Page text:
Unfortunately, Social Network Learning is coming to an end. I am always sad when a course comes to an end. I get very wrapped up in them and make new friends that I likely won’t work with again. 543 was a great course for several reasons. First, It was very social. I got to work with and learn from others. I learned more than I thought I would. Third, the course schedule was great for learning. Being given 2 weeks for each assignment allows you to really indulge in the material and not just rush to get assignments done. Fourth, the course was designed to use the material we were learning about. Dr. Gerstein practiced what she preached and writes about the development of this course here. Finally, I got to use new tools I wouldn’t have and learned some new skills (more on that below).
The infographic below covers the highlights of what I learned. I will go into more detail below it.
What did I learn?
I learned a lot. I’ll list the main things here:
- Facebook is more useful for education than I thought. We used a Facebook group for our class to share content and to give feedback to each other.
- I learned the theory behind communities of practice. COPs are “groups of people who share a passion for something they do and learn how to do it better as they interact regularly.” They have 3 key components: the domain, the community, the practice.
- Learned how PLEs and PLNs are different but related.
- Explored my digital footprint and learned how to manage it.
- Learned how to maintain a positive online reputation.
- Curation differs from collecting. Curation adds value and context to resources. It tells a story.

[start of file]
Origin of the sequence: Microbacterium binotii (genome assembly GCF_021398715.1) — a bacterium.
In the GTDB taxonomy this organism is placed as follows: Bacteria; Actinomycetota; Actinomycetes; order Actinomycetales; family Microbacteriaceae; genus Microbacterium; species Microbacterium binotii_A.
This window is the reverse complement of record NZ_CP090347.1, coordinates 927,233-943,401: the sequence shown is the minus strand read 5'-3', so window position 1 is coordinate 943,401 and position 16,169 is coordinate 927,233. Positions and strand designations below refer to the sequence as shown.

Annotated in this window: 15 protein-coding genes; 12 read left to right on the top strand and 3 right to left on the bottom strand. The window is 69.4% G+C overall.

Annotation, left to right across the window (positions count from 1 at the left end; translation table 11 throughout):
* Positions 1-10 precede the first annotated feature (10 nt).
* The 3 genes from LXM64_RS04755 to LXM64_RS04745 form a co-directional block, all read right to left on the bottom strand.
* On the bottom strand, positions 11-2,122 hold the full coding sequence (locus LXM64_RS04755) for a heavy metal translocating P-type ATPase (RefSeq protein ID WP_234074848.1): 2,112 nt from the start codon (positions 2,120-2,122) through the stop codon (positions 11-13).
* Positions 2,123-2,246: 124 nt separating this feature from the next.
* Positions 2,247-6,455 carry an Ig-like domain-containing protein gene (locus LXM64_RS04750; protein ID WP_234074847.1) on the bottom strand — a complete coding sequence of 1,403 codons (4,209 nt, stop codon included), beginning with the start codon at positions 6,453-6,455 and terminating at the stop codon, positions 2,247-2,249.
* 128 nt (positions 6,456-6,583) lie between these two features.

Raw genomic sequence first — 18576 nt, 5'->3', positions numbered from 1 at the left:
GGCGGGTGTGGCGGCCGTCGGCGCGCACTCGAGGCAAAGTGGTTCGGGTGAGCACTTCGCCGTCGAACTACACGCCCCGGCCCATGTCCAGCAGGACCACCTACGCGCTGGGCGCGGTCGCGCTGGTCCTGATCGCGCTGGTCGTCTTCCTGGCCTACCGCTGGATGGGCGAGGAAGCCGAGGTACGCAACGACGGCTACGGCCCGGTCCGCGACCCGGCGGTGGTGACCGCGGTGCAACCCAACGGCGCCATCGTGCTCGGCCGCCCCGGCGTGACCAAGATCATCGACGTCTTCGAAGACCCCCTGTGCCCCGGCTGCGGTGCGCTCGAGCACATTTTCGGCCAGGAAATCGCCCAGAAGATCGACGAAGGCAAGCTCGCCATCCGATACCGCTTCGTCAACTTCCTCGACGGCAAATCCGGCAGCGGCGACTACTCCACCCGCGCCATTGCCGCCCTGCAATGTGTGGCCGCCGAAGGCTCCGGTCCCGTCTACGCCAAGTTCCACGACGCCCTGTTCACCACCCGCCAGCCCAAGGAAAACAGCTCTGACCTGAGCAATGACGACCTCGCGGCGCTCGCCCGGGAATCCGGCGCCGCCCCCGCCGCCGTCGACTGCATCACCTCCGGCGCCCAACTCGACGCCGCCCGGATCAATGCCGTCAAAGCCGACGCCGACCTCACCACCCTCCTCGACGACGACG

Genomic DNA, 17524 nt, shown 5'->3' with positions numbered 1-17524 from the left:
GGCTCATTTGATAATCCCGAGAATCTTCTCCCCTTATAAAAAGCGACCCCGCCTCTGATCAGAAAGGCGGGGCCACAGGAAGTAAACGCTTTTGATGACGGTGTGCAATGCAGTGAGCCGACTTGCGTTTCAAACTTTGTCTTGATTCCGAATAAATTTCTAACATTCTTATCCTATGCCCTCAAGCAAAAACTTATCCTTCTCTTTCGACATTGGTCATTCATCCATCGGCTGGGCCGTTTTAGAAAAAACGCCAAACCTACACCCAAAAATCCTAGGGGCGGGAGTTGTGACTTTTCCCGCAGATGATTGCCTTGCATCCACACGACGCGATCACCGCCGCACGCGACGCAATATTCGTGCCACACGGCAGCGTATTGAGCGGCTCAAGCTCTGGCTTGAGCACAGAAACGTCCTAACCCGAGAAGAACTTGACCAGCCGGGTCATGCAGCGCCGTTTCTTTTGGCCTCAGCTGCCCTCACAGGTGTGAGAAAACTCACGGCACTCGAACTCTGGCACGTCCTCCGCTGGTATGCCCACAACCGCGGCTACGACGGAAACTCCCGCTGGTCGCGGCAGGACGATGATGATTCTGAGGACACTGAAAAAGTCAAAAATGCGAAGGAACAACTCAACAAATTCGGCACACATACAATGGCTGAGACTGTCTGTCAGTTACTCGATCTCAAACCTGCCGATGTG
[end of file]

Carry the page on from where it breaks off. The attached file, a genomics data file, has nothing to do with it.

- Developed better understanding of the roles my devices, services, and tools play in my PLE.
- Learned how to develop and evaluate social media policies.
- Most importantly, I learned how to effectively incorporate social media into an educational module.
I also got to use some new tools:
- Twitter tools:Tweetdeck, #hashtags, chats
- Curation tools: ScoopIt, Livebinders
- Facebook groups
How will I apply what I learned?
I will be using the skills I learned in this class. The final course project, a mini curricular unit, will be used this upcoming semester in a course I teach. The mini curricular unit incorporated all we learned in this course. In the future, social media (in some fashion) will be incorporated into all the courses I develop. I will be the first educator at my medical school to use social media in a course. I hope to change the mindset of the students, faculty, and administration so that others incorporate it into their teaching. Finally, I will be studying the effect of Twitter as a spaced repetition tool in a course that I teach.
Finally, part of this assignment is to grade my own blog post (75 pts max). I went back through each module to reflect on what I learned. I covered what was expected in the reflection. Thus, I give myself 75 points.
This week I start a new and near-final chapter in my MET program. EDTECH 543 (Social Network Learning) should nicely complement my recently completed course on openness (EDTECH 597). This is blog post is a reflection on my current use of social media for professional development and teaching.
What are your initial reactions about joining these social networks for use in this course? I assumed we would use social media in this class. I have accounts for all the tools mentioned this week. I use Twitter and Diigo daily. I don’t use Facebook other than to occasionally (once a week or less) check on what my friends have been up to.
What is your experience in using social media for your own professional development? I have been using Twitter and Diigo daily for professional development for several years. They have been very valuable tools to find and share resources. They are also very valuable for finding thought leaders in education and educational technology. I am a physician and didn’t know the names of education leaders outside of medicine. Twitter (and blogs) has allowed me to expand my personal learning network outside of medicine. I use Google+ some for PD. In the areas that I follow it’s not as risk of a resource as Twitter. I don’t use Facebook for PD (or much of anything). I’m just not a fan of its organization. I think you have to have a couple of resources that you can keep up with regularly and understand how to use and try not to engage with too many social media. A lot of time can be wasted.